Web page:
Bernie (PG-13) Jack Black’s quietly mesmerizing performance as a gentle, gay, God-fearing, emotionally needy East Texas man anchors this drama based on a real life murder case. He portrays a mortician involved with a wealthy old widow (Shirley MacLaine) who becomes so mean and possessive of him that he snaps. So great is Black, you wish director/co-writer Richard Linklater would stop distracting you with fake interview footage of townspeople (portrayed by actors) testifying to Bernie’s character. Still, the movie draws an absorbing portrait of a man whose niceness and burning desire for friends proves to be both his downfall and his salvation. Watch for the diner customer giving a hilarious explanation of Texas’ cultural geography. Also with Matthew McConaughey, Brady Coleman, Richard Robichaux, Merrilee McCommas, Brandon Smith, Matthew Greer, and the late Rick Dial.
Brave (PG) Pixar’s first real disappointment. Set in medieval Scotland, the story is about a tomboy princess (voiced by Kelly Macdonald) whose clashes with her mum (voiced by Emma Thompson) lead her to buy a magic spell that will change her fate. The heroine is basically a petulant teenager who isn’t nearly as moving a figure as previous Pixar characters, and the relationship with her mother is poorly sketched. The characters are conveniently unintelligent, and the plot developments can be seen coming yards away. Even much of the humor falls flat after the spell takes effect. The movie still looks good, but this marks a descent into mediocrity for the proud studio. Additional voices by Billy Connolly, Julie Walters, Robbie Coltrane, Craig Ferguson, Kevin McKidd, Peigi Barker, and John Ratzenberger.
The Dark Knight Rises (PG-13) A clever tying up of loose ends. Christopher Nolan’s last Batman film finds Bruce Wayne (Christian Bale) coming out of retirement to battle an uprising led by a populist demagogue (Tom Hardy) with concealed motives. The steady, low drumbeat of suspense is familiar from other Nolan films but not so much is the note of delicacy and grace provided by Anne Hathaway as a cat burglar, nor the emotional beats that come as Bruce, his butler Alfred (Michael Caine), and Commissioner Gordon (Gary Oldman) are all forced to confront the lies they’ve told and the compromises they’ve made. The movie resolves plotlines that go all the way back to Batman Begins. If that’s not enough, Nolan’s action sequences are improved here, with greater clarity. It’s a hell of a way for the trilogy to go out. Also with Joseph Gordon-Levitt, Marion Cotillard, Morgan Freeman, Matthew Modine, Ben Mendelsohn, Burn Gorman, Cillian Murphy, and Liam Neeson.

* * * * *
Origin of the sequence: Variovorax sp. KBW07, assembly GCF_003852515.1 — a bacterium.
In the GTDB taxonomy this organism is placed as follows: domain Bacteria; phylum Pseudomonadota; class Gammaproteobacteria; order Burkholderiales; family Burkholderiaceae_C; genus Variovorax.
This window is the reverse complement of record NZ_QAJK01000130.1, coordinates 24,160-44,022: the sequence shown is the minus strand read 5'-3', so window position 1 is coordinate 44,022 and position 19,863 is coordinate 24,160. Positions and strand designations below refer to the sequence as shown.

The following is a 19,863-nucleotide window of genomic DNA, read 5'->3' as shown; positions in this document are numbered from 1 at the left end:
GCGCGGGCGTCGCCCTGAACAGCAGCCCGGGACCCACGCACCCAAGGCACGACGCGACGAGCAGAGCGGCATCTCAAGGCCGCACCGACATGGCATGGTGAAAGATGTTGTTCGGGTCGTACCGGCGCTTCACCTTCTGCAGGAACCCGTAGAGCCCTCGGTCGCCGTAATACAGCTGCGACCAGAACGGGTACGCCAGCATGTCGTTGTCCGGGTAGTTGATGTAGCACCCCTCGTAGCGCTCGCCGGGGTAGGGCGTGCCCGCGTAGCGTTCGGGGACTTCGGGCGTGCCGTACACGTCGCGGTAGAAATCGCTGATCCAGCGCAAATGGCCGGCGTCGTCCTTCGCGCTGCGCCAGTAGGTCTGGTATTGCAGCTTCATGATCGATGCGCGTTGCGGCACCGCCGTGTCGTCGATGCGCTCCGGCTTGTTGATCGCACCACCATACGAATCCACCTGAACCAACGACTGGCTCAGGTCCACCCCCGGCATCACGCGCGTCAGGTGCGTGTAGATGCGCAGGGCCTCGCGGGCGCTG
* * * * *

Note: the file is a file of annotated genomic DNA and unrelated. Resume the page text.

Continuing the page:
Deranged (NR) Park Jeong-woo’s Korean thriller depicts a mysterious epidemic that causes people to go insane from thirst and drown themselves, seen through the eyes of a medical supplies salesman (Kim Myeong-min) and his beat cop brother (Kim Dong-hwan). The excessive sentimentality wrecks the end of the movie, especially the material with the salesman’s infected family. Yet the big crowd scenes capture the sense of a society on the brink of collapse, and the scenes with dozens of people rushing to water (like the lemmings of myth) are brutally effective. Also with Moon Jung-hee, Lee Ha-nui, Eom Ji-song, Yeom Hyun-seo, Lee Hyeong-cheol, and Jeong Gook-hwan.
Ice Age: Continental Drift (PG) The well is long dry for this fourth installment, as Manny the mammoth (voiced by Ray Romano) gets separated from his family and once again relies on the help of his buddies (voiced by John Leguizamo and Denis Leary) to reunite with them. The domestic drama fails to generate any emotional heat or make us invest in the main characters, and the addition of a villainous orangutan pirate (voiced by Peter Dinklage) and some hefty vocal talent in the cast accomplishes nothing. The wordless four-minute Simpsons short that accompanies the feature is a better piece of filmmaking than this. Additional voices by Jennifer Lopez, Queen Latifah, Keke Palmer, Wanda Sykes, Seann William Scott, Josh Peck, Josh Gad, Aziz Ansari, Nick Frost, Rebel Wilson, Alan Tudyk, Joy Behar, Patrick Stewart, Heather Morris, Nicki Minaj, and Drake.